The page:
Johannesburg – The United States presidential election is upon us and Africans, like the rest of the world, have been a captive audience as incumbent Donald Trump and his challenger Joe Biden wooed voters for a four-year mandate as leader of the free world.
It’s fairly safe to assume the majority of Africans are probably Team Biden: after all, for eight years he was the right hand man of Barack Obama, whose father was Kenyan and whose election in 2008 as America’s first black president was cheered throughout the continent.
Although Africa might not have benefited as much, economically, as many had rather unrealistically expected from Obama’s presidency, he remains widely very popular, and his endorsement of Biden carries significant weight.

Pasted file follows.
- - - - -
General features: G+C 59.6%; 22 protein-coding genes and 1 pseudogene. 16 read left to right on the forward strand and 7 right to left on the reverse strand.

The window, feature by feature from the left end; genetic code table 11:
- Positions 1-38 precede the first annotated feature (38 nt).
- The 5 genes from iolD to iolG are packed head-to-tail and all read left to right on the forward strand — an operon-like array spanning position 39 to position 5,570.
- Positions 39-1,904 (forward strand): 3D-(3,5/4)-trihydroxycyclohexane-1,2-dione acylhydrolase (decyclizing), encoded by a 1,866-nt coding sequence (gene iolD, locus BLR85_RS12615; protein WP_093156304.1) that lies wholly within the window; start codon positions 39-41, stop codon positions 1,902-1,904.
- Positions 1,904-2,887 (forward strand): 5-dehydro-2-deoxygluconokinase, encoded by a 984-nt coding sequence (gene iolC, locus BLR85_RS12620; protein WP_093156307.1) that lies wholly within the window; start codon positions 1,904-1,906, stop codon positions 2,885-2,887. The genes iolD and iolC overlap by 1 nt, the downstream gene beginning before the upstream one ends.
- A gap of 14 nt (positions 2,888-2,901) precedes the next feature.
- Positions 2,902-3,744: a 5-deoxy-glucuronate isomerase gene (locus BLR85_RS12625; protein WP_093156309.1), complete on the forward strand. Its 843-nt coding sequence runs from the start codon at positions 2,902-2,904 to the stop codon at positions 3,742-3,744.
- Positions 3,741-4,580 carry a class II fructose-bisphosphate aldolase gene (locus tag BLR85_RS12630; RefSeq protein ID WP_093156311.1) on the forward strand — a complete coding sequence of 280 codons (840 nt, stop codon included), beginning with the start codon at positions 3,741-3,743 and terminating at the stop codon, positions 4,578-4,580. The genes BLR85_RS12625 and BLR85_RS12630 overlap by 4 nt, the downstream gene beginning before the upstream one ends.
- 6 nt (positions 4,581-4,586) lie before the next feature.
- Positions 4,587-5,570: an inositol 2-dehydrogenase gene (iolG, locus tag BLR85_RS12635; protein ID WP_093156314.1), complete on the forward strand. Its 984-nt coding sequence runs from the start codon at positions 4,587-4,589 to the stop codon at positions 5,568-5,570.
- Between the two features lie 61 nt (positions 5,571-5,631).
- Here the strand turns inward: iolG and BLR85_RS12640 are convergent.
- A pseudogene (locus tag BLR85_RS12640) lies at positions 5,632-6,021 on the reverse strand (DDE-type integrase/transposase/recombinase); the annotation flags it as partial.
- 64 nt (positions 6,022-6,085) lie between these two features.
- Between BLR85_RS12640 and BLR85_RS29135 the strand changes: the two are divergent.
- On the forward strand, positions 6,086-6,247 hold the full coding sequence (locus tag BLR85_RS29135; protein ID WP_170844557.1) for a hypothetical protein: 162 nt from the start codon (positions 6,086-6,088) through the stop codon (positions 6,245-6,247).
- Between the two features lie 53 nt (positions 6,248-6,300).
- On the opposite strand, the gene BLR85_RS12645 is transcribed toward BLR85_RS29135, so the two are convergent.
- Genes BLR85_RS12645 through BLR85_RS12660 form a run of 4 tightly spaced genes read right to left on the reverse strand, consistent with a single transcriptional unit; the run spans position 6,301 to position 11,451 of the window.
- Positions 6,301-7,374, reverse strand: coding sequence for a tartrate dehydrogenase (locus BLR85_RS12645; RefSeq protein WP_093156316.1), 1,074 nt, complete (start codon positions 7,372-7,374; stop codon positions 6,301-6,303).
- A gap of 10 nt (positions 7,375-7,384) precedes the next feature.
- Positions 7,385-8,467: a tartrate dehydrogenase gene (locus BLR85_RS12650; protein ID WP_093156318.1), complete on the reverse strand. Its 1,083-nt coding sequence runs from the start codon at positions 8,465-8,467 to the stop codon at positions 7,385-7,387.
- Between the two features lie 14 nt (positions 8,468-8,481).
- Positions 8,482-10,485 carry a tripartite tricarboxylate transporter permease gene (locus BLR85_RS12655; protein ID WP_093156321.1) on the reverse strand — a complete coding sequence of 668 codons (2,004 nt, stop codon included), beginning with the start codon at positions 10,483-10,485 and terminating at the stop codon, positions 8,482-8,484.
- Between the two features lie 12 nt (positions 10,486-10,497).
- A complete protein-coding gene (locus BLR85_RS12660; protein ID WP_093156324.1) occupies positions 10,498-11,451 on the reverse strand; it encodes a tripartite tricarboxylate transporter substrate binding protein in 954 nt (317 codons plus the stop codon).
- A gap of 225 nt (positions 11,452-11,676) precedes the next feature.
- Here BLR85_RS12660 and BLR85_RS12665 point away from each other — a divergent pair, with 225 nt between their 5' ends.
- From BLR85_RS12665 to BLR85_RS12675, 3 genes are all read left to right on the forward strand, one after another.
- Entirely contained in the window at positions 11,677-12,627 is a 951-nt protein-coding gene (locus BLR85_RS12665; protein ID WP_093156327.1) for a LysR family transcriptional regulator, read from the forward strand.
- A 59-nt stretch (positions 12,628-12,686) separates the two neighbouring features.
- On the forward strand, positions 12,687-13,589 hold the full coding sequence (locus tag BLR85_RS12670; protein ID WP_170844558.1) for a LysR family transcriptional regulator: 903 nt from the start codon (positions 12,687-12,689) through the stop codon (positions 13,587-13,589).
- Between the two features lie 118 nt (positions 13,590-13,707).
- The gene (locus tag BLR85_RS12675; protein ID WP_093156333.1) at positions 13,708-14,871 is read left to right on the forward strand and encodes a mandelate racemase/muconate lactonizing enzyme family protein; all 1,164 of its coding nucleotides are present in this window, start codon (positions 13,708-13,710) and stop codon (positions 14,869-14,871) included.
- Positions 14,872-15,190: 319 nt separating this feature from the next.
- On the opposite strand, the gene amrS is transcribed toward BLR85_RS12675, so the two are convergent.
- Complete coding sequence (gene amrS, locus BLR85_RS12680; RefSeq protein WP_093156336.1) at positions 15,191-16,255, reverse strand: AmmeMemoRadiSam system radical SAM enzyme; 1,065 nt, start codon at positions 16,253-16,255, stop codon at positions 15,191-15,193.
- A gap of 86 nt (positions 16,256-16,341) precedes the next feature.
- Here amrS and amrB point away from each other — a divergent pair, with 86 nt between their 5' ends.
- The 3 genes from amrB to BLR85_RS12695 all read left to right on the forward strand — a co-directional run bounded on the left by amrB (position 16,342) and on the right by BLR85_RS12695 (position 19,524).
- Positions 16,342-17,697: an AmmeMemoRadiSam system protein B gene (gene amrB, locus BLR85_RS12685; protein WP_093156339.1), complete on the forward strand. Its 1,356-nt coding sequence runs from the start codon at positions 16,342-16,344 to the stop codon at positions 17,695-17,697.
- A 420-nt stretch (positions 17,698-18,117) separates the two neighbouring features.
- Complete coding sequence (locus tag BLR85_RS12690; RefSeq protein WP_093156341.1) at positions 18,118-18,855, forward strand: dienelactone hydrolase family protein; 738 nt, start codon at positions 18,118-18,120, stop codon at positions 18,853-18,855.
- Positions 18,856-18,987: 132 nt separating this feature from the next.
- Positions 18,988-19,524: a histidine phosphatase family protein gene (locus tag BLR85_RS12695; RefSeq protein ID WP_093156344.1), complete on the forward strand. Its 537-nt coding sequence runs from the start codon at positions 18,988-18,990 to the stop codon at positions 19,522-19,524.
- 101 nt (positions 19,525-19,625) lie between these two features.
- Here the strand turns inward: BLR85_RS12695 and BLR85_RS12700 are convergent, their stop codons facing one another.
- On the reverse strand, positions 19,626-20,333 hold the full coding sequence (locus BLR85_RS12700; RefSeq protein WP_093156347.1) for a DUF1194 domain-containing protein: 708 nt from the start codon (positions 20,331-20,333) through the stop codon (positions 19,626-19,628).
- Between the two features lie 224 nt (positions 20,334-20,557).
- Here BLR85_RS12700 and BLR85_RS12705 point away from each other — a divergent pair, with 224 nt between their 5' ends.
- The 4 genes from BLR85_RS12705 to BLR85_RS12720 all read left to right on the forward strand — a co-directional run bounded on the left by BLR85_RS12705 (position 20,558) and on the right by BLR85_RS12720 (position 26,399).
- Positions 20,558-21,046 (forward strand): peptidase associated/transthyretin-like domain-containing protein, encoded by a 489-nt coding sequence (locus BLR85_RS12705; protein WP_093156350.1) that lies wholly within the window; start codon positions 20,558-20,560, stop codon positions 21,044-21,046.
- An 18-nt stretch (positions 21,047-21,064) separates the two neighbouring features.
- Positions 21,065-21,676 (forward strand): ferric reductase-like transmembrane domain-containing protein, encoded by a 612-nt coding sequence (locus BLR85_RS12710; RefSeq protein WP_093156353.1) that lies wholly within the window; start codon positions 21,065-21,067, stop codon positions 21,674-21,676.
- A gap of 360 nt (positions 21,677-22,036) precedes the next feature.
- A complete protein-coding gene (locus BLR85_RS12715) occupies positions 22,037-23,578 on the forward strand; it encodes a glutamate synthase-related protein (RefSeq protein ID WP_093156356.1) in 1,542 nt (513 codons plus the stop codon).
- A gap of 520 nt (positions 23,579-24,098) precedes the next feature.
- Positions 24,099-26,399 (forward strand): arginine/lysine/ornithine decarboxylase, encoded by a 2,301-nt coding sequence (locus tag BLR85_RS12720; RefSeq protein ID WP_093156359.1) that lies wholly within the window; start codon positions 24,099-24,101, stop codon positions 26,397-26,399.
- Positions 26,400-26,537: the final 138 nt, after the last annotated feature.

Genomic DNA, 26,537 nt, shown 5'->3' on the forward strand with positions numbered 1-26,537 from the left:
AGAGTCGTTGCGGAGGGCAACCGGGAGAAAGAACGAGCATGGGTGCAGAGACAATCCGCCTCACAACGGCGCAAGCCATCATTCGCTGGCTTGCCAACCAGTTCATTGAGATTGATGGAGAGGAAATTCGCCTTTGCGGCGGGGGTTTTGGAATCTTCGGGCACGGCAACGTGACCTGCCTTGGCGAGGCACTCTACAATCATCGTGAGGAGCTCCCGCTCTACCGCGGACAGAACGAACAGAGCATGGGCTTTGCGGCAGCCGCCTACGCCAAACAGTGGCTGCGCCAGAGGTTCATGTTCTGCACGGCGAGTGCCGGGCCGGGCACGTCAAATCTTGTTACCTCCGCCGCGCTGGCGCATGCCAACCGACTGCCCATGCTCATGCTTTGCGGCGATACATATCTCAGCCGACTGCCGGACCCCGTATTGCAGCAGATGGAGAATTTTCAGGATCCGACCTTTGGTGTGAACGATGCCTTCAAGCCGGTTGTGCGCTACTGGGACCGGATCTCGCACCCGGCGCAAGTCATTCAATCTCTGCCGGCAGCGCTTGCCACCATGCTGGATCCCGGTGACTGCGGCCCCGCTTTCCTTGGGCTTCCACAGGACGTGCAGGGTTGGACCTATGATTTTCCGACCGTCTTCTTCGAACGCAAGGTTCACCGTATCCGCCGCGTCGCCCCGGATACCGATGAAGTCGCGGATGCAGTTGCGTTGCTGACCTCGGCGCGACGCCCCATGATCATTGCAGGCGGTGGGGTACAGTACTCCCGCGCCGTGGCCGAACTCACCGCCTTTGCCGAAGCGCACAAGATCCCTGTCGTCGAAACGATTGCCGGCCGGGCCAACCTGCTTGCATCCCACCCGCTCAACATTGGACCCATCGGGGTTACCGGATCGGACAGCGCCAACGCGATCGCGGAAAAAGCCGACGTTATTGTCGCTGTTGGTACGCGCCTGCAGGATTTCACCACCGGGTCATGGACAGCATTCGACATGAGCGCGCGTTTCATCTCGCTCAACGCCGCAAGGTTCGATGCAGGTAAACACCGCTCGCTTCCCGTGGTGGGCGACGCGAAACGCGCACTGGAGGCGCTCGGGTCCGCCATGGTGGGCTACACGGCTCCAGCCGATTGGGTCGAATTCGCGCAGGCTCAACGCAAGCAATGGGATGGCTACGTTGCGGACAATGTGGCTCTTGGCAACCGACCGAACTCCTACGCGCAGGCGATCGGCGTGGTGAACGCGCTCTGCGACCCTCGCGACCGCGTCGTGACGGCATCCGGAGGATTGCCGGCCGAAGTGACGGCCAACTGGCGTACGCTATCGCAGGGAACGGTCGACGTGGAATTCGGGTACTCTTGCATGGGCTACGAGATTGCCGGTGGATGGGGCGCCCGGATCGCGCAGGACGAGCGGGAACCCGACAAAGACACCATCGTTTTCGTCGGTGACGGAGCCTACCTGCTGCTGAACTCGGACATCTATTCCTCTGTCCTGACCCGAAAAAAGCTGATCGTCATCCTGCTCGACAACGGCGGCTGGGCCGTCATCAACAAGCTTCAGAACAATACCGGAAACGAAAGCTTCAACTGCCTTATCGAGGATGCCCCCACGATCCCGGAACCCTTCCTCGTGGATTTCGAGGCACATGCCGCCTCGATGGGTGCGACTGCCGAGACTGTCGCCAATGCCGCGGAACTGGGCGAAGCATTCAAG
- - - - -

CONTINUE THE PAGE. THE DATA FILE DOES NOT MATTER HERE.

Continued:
On his part, Trump has in his first four year term signalled, at best, a distinct lack of interest in Africa, and at worst a contempt for it.
Even before he became president, Trump alienated many Africans through his relentless attacks on Obama, including an unfounded suggestion that he was born in Kenya rather than the US and was therefore an illegitimate president.